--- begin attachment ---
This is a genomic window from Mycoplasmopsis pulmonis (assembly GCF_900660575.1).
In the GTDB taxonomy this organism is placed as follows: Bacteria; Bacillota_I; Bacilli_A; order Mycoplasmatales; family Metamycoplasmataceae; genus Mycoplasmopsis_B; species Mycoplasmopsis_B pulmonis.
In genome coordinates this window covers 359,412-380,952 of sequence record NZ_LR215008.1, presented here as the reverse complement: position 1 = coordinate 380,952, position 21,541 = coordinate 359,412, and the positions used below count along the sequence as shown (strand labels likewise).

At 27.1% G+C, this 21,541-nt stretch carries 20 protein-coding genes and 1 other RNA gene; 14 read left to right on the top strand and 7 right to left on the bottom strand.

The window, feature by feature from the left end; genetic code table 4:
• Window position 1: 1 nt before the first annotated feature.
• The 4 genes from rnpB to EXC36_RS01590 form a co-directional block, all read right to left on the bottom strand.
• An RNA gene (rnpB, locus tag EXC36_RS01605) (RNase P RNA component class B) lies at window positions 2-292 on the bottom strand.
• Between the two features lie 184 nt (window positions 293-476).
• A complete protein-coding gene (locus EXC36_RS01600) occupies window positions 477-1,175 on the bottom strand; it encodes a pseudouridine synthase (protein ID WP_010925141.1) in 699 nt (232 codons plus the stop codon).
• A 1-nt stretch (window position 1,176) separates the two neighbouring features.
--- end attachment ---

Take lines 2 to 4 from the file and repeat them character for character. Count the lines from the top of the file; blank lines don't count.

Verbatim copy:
In the GTDB taxonomy this organism is placed as follows: Bacteria; Bacillota_I; Bacilli_A; order Mycoplasmatales; family Metamycoplasmataceae; genus Mycoplasmopsis_B; species Mycoplasmopsis_B pulmonis.
In genome coordinates this window covers 359,412-380,952 of sequence record NZ_LR215008.1, presented here as the reverse complement: position 1 = coordinate 380,952, position 21,541 = coordinate 359,412, and the positions used below count along the sequence as shown (strand labels likewise).

At 27.1% G+C, this 21,541-nt stretch carries 20 protein-coding genes and 1 other RNA gene; 14 read left to right on the top strand and 7 right to left on the bottom strand.